“Power rarely falls within the right hands.”
In the latest threat to the safety and human rights of Iranian girls and women, almost 700 girls, since November, have been poisoned by toxic gas in their classrooms in an apparent attempt to obstruct their access to education. No girls have died, but dozens have suffered respiratory problems, nausea, dizziness and fatigue.
Visual artist and printmaker Aida Wilde references her own experiences of displacement, loss and trauma – having fled Iran during the war with Iraq with her mother and sisters – whilst connecting this with the experiences of countless others.
Her latest powerful large-scale work marks International Women’s Day. In the foreground of Wilde’s wild posted triptych, the hands of her mother and younger sister are raised in iconic gestures of resistance atop marble pedestals – on a monumental magnitude often reserved for celebrating men’s histories.
The bold text etched on the plinths arrests the viewer by invoking a direct call to reflection and action – via slogans reminiscent of Jenny Holzer’s iconic street-based work:
- “Power rarely falls within the right hands”.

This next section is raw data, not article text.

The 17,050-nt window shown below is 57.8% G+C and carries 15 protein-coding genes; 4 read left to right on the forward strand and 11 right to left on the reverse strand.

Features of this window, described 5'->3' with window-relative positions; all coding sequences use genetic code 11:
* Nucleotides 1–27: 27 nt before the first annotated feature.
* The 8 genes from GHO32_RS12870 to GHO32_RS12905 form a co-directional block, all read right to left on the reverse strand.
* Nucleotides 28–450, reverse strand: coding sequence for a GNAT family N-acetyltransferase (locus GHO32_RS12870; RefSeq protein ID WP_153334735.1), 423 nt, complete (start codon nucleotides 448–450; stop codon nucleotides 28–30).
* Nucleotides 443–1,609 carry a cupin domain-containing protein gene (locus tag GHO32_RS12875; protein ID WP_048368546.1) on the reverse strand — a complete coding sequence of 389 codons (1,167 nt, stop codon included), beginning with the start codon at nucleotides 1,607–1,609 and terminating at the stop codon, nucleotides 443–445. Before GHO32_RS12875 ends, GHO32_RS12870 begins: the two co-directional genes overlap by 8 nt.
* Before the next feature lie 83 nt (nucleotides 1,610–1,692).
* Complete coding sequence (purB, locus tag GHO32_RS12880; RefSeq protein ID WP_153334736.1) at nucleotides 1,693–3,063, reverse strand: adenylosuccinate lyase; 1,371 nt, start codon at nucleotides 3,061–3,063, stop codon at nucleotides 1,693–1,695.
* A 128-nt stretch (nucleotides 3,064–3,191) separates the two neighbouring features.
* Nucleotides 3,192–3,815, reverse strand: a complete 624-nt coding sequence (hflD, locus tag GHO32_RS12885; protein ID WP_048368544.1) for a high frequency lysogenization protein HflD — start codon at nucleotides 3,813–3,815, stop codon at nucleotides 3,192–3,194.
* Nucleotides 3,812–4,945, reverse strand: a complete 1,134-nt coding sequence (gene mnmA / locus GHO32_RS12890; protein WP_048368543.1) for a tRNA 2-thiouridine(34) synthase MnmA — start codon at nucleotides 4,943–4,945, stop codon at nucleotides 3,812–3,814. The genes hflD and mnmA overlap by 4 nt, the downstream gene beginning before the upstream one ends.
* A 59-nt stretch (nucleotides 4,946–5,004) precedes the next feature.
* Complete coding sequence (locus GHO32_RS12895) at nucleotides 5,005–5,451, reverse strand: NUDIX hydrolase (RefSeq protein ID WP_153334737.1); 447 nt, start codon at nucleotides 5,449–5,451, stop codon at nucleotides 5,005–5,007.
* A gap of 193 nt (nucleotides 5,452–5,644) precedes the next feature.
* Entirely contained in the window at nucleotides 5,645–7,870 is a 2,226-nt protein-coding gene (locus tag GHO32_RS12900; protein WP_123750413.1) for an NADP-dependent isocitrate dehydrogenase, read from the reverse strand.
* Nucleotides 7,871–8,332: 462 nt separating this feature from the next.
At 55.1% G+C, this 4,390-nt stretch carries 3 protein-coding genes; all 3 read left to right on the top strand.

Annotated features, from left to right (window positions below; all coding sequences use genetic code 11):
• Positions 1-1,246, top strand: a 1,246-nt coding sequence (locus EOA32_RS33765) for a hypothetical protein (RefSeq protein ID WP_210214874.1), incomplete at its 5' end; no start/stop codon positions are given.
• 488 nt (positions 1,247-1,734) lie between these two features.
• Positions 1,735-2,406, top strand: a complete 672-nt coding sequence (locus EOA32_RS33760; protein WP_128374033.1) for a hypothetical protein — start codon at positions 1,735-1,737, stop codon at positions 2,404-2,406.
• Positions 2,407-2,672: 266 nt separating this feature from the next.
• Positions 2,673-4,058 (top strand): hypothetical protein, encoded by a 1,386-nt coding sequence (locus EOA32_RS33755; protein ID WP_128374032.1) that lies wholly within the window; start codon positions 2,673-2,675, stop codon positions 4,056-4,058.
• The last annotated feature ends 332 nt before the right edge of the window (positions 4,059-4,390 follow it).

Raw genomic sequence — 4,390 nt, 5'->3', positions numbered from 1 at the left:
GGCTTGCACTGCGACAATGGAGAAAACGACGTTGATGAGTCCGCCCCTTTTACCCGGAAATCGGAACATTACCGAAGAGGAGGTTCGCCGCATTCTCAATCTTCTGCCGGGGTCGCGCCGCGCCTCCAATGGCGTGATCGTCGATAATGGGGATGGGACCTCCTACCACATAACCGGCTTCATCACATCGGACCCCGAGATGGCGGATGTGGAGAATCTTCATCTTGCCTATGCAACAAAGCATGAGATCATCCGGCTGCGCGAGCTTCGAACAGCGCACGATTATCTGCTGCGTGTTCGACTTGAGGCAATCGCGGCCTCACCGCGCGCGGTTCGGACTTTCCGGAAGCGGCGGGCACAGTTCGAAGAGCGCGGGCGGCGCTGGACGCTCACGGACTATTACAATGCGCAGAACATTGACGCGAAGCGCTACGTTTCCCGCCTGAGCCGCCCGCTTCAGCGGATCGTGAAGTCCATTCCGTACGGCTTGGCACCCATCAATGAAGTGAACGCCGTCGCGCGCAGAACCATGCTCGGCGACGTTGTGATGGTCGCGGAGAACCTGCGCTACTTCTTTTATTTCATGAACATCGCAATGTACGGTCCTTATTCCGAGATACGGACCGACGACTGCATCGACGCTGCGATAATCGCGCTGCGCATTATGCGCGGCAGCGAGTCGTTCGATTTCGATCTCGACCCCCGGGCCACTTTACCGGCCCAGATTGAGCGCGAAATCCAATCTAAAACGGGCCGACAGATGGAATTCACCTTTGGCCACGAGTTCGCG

- “If you only knew how exhausting it is to be powered by rage”.
- “There can be no Gods walking among us.”
Wilde’s older sister is the eminent Iranian poet Ziba Karbassi. Here, Wilde arms her sister’s hand with a quill, connecting her own street-based public visual intervention to Karbassi’s quiet – but no less powerful – poetic acts of resistance:
- “From everyone/ more than everything/ From all/ More than everyone ever/ I believe in my own chest/ In the moment of the bullet.”
The background to the work is densely woven with the names of just some of the thousands
of women and girls who have been murdered in the struggle against Iran’s oppressive
In acknowledgement of the uprising sparked in 2022 by the unlawful death of Mahsa Amini, the names of Iran’s manifold victims of gender violence rain down softly on Wilde’s plinths, and rise in a ghostly stream from the poppy fields at their base -honouring and humanising the countless women and girls lost to this ongoing state-sanctioned femicide.
“This is the first time that I have incorporated all of my family in one piece of
artwork. From our arms that have loved, lost and silenced, this is for ALL the mothers, sisters, brothers and fathers around the world, who have suffered oppression, violence, injustices and bloodshed. May our tears and suffering not be in vain. May we be united by peace in the fight for justice.” Wilde
Wilde’s street-based triptych can be found on the walls of the cities of London, Bristol and
Manchester for International Women’s Day.
Photo Credit UNCLE